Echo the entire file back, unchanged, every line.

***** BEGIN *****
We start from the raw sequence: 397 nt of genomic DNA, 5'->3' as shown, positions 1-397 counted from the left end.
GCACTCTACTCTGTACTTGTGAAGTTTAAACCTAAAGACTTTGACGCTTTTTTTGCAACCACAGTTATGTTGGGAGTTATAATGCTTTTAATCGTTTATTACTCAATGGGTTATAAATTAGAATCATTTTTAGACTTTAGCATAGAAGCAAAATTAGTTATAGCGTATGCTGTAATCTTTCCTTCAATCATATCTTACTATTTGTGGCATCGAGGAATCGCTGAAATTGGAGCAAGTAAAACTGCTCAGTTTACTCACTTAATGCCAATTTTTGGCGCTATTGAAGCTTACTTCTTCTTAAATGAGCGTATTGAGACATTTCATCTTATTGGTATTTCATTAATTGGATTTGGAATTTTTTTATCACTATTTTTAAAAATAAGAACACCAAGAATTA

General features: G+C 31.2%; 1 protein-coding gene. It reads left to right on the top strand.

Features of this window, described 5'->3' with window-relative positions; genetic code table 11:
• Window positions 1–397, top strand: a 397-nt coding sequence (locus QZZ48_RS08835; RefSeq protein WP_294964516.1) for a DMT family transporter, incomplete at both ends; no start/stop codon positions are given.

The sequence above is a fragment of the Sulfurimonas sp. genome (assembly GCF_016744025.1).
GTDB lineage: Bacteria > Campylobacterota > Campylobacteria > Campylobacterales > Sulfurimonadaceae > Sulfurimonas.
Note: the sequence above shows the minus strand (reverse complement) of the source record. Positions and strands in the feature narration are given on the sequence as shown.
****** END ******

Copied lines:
We start from the raw sequence: 397 nt of genomic DNA, 5'->3' as shown, positions 1-397 counted from the left end.
GCACTCTACTCTGTACTTGTGAAGTTTAAACCTAAAGACTTTGACGCTTTTTTTGCAACCACAGTTATGTTGGGAGTTATAATGCTTTTAATCGTTTATTACTCAATGGGTTATAAATTAGAATCATTTTTAGACTTTAGCATAGAAGCAAAATTAGTTATAGCGTATGCTGTAATCTTTCCTTCAATCATATCTTACTATTTGTGGCATCGAGGAATCGCTGAAATTGGAGCAAGTAAAACTGCTCAGTTTACTCACTTAATGCCAATTTTTGGCGCTATTGAAGCTTACTTCTTCTTAAATGAGCGTATTGAGACATTTCATCTTATTGGTATTTCATTAATTGGATTTGGAATTTTTTTATCACTATTTTTAAAAATAAGAACACCAAGAATTA

General features: G+C 31.2%; 1 protein-coding gene. It reads left to right on the top strand.

Features of this window, described 5'->3' with window-relative positions; genetic code table 11:
• Window positions 1–397, top strand: a 397-nt coding sequence (locus QZZ48_RS08835; RefSeq protein WP_294964516.1) for a DMT family transporter, incomplete at both ends; no start/stop codon positions are given.

The sequence above is a fragment of the Sulfurimonas sp. genome (assembly GCF_016744025.1).
GTDB lineage: Bacteria > Campylobacterota > Campylobacteria > Campylobacterales > Sulfurimonadaceae > Sulfurimonas.
Note: the sequence above shows the minus strand (reverse complement) of the source record. Positions and strands in the feature narration are given on the sequence as shown.